I’ve seen this story play out time and time again. Most people don’t give much attention to their 401k until they retire, and then they pay a lot of attention.

If Pam had successfully invested for all of those years, why is she suddenly trying to reinvent the wheel? She started looking around for retirement investing ideas. She sat with a broker to discuss some insurance products that protect your investments.

“Pam. The markets, in the long term, will be fine. But what if the markets crash in the first couple of years of your retirement? That throws off the whole calculation. If you need money early for retirement income, and the markets are temporarily down, it is almost impossible to recover,” he pointed out. (not true)

“Do I have the product for you,” he proclaimed. “This product is guaranteed.”

It sounds so good. It is such a compelling story. Except that the logic behind the sales pitch is misleading. If you take five percent of your portfolio each year, even if the stock market has a couple of bad years right away, it will not bankrupt you. It will not affect your long-term security. Market downturns recover so quickly, and overall, stocks do significantly better than guaranteed type options. CDs over the past thirty years have averaged 3% and stocks 10%. Risk equals reward.

Most fancy insurance products have exceptionally high fees. Getting the money out is generally very restrictive. Insurance companies make enough money; you don't need to give them anymore.

I see this all of the time. Unsuspecting retirees meet with insurance brokers who throw around the word “guarantees” like it is going out of style.

So Pam buys some sort of insurance/annuity product that gives her some peace of mind.

Five years later, her friend introduces her to a friend who is a financial planner. “Pam,” he says, “This kind of annuity is no good. I have a financial product that is even better at protecting your money.” So Pam pays all kinds of penalties and ends up with an even worse product.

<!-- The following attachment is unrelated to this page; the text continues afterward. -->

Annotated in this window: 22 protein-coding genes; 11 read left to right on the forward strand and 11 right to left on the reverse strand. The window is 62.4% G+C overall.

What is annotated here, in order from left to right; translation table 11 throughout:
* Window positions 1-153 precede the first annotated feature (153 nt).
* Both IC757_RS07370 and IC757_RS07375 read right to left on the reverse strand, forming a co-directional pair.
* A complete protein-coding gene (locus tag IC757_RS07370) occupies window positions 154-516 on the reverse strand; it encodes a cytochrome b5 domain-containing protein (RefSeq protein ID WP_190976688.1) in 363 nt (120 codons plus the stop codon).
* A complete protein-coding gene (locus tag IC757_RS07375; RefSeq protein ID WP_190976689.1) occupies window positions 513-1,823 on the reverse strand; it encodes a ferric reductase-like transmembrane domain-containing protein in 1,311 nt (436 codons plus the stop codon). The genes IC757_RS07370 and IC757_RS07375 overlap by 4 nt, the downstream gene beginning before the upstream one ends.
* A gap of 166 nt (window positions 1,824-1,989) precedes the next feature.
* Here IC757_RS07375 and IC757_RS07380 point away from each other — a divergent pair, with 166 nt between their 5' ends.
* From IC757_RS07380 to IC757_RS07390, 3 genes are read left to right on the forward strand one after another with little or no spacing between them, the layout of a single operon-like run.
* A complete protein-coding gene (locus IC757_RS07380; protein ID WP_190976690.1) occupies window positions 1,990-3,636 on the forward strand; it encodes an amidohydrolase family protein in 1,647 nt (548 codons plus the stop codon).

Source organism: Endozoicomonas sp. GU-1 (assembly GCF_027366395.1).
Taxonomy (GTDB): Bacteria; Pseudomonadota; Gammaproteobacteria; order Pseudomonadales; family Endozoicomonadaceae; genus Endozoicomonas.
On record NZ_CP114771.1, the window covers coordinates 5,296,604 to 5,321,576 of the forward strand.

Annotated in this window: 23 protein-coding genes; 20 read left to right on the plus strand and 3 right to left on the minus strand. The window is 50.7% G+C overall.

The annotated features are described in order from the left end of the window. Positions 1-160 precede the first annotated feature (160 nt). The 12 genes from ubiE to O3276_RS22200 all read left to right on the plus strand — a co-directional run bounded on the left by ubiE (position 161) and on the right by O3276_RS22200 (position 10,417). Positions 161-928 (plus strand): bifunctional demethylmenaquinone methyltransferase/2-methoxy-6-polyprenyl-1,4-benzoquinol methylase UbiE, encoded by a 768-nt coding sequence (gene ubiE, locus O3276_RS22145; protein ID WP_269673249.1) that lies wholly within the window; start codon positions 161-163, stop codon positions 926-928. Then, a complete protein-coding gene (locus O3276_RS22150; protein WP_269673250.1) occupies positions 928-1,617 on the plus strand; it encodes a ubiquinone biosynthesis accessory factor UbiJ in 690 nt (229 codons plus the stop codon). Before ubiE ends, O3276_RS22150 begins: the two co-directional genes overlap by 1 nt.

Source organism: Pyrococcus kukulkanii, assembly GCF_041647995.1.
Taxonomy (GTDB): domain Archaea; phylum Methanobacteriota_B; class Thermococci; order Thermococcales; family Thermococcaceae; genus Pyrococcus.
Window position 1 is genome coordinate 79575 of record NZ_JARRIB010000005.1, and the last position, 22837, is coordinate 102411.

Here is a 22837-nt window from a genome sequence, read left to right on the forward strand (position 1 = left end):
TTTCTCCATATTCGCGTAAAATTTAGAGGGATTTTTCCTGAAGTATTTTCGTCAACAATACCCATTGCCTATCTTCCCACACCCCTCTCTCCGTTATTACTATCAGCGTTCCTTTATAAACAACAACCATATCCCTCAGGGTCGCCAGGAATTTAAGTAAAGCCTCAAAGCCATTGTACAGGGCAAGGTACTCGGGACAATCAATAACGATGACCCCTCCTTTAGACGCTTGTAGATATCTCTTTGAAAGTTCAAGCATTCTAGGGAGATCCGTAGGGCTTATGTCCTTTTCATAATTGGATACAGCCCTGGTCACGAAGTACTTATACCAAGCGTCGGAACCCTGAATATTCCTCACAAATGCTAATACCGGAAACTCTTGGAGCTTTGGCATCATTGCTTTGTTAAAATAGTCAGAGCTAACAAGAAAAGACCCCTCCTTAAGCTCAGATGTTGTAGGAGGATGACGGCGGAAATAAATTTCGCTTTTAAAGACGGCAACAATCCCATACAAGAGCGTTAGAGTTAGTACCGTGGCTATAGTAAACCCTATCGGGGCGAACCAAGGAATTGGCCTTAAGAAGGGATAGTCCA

Three years later, Pam gets frustrated with the abysmal returns of her new product. She goes to another financial advisor, where she finally gets good advice.

“We will take you out of these expensive, restrictive products and put you into a diversified portfolio of stocks and bonds. I can do nothing with this money until you get out of this thing you were sold. You are going to have to pay more penalties. There really is no other way,” he told her correctly. So she paid more fees to the company that had issued the old product.

Five years after that, her fiduciary advisor retires. Now what? Pam sighed. I finally found a guy I liked. So, the whole process starts again. She ping-pongs around different advisors and ends up in a worse position than before.

Think about all of this for a second. How in the world can you navigate these choppy waters for twenty or thirty years of retirement? Think about how many people will take advantage of Pam. It never ends. Will you have good financial discernment when you are 82? Or 92? The salespeople will never stop knocking on your door.

It really is a difficult situation, and I wish I had a good answer. There is just so much money to be made by financial institutions. They will churn your money as much as possible. They will make so much noise that you won’t know whom to trust or what to do.

I usually try to write uplifting articles, but the forces I battle are nearly unbeatable. They just have too much money for me to have a strong voice.

So, please read these weekly newsletters, give your friend my book, and ignore everything you hear on TV. Those are your best weapons against these people. You can do it!

Be Blessed,

Dave